Taking cues from former Presidents Gerald Ford and Barack Obama—who pardoned or ignored their predecessors' crimes in the name of national unity and healing—President-elect Joe Biden has privately signaled to advisers that he is unlikely to pursue federal investigations of the Trump administration's policies and actions, NBC News reported Tuesday.
According to the report, the president-elect has expressed concerns that investigating President Donald Trump or holding members of his administration accountable for wrongdoing would further divide a nation already deeply riven by political tensions, and that focusing on Trump would distract Biden from his forward-looking agenda.
Biden is said to be especially wary of probing Trump's taxes or trying to undo any immunity the president may grant to his associates during his final weeks in office.
Put simply, one adviser said Biden "just wants to move on."
"He's going to be more oriented toward fixing the problems and moving forward than prosecuting them," another Biden confidant told NBC News.
Progressive critics, however, took the news report as a warning signal, not a sign of political wisdom on Biden's part.
"His overarching view is that we need to move the country forward," an aide said. "But the most important thing on this is that he will not interfere with his Justice Department and not politicize his Justice Department."
One adviser stressed that while Biden and his Justice Department will likely not go after Trump, their decision does not affect state-level investigations such as Manhattan District Attorney Cyrus Vance Jr.'s probe of Trump's tax returns.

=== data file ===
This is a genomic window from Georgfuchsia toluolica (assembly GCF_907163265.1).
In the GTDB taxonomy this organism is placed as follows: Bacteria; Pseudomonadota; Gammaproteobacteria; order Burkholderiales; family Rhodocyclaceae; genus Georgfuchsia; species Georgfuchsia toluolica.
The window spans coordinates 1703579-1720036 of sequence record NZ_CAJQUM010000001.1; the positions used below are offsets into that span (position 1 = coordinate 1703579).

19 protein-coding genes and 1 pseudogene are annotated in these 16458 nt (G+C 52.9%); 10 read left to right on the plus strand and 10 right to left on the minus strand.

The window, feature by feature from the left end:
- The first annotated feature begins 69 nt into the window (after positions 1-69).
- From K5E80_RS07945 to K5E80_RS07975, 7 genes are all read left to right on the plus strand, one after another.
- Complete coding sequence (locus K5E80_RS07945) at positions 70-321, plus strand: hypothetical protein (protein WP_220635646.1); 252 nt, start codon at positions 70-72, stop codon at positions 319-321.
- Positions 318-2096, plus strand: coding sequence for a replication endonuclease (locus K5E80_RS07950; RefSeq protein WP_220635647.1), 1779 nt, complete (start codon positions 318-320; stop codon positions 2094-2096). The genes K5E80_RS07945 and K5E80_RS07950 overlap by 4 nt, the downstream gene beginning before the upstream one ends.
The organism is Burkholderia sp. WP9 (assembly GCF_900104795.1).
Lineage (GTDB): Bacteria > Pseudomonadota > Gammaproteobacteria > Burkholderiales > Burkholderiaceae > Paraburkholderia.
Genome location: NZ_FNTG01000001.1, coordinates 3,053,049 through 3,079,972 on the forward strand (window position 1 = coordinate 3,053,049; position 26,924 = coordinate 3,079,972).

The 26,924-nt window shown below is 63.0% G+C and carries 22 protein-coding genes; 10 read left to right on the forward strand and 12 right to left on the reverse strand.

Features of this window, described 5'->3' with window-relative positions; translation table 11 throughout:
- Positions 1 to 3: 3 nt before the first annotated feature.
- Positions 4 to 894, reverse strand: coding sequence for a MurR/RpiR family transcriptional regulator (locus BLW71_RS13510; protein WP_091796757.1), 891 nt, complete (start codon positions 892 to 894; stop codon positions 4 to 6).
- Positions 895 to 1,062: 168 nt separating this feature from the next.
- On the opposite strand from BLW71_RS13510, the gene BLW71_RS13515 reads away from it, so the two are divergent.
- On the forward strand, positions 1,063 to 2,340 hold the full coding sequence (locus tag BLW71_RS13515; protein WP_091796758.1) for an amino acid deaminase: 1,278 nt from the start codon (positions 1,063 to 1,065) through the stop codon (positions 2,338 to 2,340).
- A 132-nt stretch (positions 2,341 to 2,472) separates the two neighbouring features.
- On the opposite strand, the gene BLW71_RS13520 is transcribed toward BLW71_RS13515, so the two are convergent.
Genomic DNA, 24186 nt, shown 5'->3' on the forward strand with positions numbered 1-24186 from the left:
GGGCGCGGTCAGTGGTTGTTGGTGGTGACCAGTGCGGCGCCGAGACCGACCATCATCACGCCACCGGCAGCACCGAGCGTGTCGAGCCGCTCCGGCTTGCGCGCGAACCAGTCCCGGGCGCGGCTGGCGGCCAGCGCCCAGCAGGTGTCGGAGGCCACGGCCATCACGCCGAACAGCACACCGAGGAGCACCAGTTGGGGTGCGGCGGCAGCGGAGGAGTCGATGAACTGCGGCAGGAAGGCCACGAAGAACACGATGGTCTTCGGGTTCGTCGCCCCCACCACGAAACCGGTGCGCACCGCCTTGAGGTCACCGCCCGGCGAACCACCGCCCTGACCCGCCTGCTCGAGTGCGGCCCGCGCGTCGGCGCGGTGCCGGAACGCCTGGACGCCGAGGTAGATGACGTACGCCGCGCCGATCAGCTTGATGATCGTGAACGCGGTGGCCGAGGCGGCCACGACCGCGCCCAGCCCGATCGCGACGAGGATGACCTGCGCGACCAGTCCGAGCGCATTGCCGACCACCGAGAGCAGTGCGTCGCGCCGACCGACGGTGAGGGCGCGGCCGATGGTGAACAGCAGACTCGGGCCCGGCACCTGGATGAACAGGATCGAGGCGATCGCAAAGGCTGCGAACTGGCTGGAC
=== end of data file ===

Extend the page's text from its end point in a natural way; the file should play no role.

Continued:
Biden's position, which was widely anticipated, drew comparisons with his former boss Obama, who while campaigning for president in 2007 and 2008 pledged to investigatethe Bush administration officials responsible for CIA and U.S. military torture and to hold accountable the Wall Street bankers and other capitalists whose criminal actions helped cause and exacerbate the 2008 global economic crisis.
However, once in office Obama not only declined to prosecute any of the Bush war criminals, his administration actively protected and promoted them—one of whom,Gina Haspel, now directs the CIA. And while not one Wall Street criminal was sent to jail by the Obama administration for the kind of fraud that led to the economic collapse, many top financial executives ended up in the Obama White House to shape and guide economic policy.
"We need to look forward as opposed to looking backwards," Obama said in regard to investigating and prosecuting CIA torturers shortly before taking office in January 2009. "At the CIA, you've got extraordinarily talented people who are working very hard to keep Americans safe. I don't want them to suddenly feel like they've got to spend all their time looking over their shoulders and lawyering."
Biden's apparent rejection of federal accountability for Trump's actions also evoked memories of Ford's 1974 pardon of his former boss and close friend Richard Nixon in the name of ensuring "domestic tranquility" and avoiding "ugly passions [that] would again be aroused" in the wake of the "long national nightmare" of Watergate.
According to the Biden advisers interviewed by NBC News, the president-elect believes that investigating Trump would arouse plenty of ugly passions in a nation whose people are arguably more divided than they've been in half a century—or, according to some observers, since the Civil War.
Americans wanting to see Trump—only the third U.S. president to have ever been impeached—face justice must now pin their hopes on state prosecutors as Biden prioritizes being "a president who seeks not to divide, but unify" over holding his predecessor accountable.